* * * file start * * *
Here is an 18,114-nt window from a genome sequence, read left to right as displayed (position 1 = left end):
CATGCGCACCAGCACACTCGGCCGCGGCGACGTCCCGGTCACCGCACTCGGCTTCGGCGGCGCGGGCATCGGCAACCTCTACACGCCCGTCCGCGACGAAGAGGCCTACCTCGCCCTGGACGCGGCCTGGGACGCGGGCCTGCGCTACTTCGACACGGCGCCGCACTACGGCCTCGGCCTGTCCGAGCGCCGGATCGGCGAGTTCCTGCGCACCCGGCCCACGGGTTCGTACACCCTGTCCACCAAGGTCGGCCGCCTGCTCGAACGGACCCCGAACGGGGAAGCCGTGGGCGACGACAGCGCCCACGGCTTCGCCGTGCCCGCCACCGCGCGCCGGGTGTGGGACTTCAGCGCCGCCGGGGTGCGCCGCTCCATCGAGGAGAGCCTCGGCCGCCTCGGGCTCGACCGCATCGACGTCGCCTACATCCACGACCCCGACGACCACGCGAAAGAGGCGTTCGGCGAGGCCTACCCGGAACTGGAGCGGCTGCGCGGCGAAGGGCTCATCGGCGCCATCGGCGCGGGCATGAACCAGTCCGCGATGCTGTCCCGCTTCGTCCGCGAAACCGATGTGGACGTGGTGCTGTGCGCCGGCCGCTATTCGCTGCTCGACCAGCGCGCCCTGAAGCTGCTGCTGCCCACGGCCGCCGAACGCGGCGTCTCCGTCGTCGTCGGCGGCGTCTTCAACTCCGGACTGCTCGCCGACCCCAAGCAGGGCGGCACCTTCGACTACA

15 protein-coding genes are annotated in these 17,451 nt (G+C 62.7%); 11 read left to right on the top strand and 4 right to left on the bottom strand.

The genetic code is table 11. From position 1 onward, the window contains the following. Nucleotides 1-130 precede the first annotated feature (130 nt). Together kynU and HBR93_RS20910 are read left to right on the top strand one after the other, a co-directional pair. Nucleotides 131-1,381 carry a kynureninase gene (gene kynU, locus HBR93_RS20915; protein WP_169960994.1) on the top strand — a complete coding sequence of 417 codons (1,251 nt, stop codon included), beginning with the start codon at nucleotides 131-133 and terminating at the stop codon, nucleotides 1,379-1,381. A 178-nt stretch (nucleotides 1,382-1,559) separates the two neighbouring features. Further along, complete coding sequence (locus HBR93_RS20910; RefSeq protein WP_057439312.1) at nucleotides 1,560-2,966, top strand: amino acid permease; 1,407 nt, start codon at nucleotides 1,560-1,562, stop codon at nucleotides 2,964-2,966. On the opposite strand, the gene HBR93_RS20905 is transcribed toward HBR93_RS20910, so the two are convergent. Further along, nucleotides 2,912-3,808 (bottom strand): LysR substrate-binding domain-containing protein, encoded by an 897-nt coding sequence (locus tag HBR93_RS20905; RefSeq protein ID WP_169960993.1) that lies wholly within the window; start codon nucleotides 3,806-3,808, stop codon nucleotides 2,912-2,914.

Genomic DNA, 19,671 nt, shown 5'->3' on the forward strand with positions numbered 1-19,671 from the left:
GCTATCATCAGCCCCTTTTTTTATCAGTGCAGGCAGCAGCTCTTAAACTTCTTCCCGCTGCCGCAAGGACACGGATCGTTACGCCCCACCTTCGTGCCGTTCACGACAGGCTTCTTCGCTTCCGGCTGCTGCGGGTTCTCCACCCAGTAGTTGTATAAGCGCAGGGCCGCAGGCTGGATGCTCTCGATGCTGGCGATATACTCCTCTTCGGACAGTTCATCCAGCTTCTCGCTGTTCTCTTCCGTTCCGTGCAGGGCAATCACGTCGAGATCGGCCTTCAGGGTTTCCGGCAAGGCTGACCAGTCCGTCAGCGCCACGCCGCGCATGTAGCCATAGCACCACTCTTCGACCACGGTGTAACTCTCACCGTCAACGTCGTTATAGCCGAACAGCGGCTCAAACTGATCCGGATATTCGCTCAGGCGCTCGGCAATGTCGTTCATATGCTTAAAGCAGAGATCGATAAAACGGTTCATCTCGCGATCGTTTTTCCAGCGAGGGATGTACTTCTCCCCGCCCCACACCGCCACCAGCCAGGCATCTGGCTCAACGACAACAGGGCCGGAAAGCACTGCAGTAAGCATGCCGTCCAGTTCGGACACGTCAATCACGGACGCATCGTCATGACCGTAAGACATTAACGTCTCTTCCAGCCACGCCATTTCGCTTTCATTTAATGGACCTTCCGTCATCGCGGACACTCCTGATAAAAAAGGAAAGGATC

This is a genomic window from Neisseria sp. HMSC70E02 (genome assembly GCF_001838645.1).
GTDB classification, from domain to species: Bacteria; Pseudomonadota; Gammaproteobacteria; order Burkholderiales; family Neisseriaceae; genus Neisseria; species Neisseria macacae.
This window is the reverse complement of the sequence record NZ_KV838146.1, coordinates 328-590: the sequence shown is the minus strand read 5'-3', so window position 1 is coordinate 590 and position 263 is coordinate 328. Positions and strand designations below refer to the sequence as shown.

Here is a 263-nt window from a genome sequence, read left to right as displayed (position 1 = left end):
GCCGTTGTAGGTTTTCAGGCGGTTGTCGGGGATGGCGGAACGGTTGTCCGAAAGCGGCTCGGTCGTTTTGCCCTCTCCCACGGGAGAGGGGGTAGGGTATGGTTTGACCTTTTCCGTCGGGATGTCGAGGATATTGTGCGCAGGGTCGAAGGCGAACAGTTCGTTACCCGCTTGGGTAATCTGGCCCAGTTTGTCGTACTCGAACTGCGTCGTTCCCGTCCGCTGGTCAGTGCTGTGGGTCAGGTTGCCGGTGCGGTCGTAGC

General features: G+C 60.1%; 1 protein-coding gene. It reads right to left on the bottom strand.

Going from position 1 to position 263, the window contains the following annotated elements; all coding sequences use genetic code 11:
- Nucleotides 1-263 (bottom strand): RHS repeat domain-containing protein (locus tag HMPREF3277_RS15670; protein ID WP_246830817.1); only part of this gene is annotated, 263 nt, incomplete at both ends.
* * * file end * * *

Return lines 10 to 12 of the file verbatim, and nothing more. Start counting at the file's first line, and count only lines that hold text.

Here is a 263-nt window from a genome sequence, read left to right as displayed (position 1 = left end):
GCCGTTGTAGGTTTTCAGGCGGTTGTCGGGGATGGCGGAACGGTTGTCCGAAAGCGGCTCGGTCGTTTTGCCCTCTCCCACGGGAGAGGGGGTAGGGTATGGTTTGACCTTTTCCGTCGGGATGTCGAGGATATTGTGCGCAGGGTCGAAGGCGAACAGTTCGTTACCCGCTTGGGTAATCTGGCCCAGTTTGTCGTACTCGAACTGCGTCGTTCCCGTCCGCTGGTCAGTGCTGTGGGTCAGGTTGCCGGTGCGGTCGTAGC

General features: G+C 60.1%; 1 protein-coding gene. It reads right to left on the bottom strand.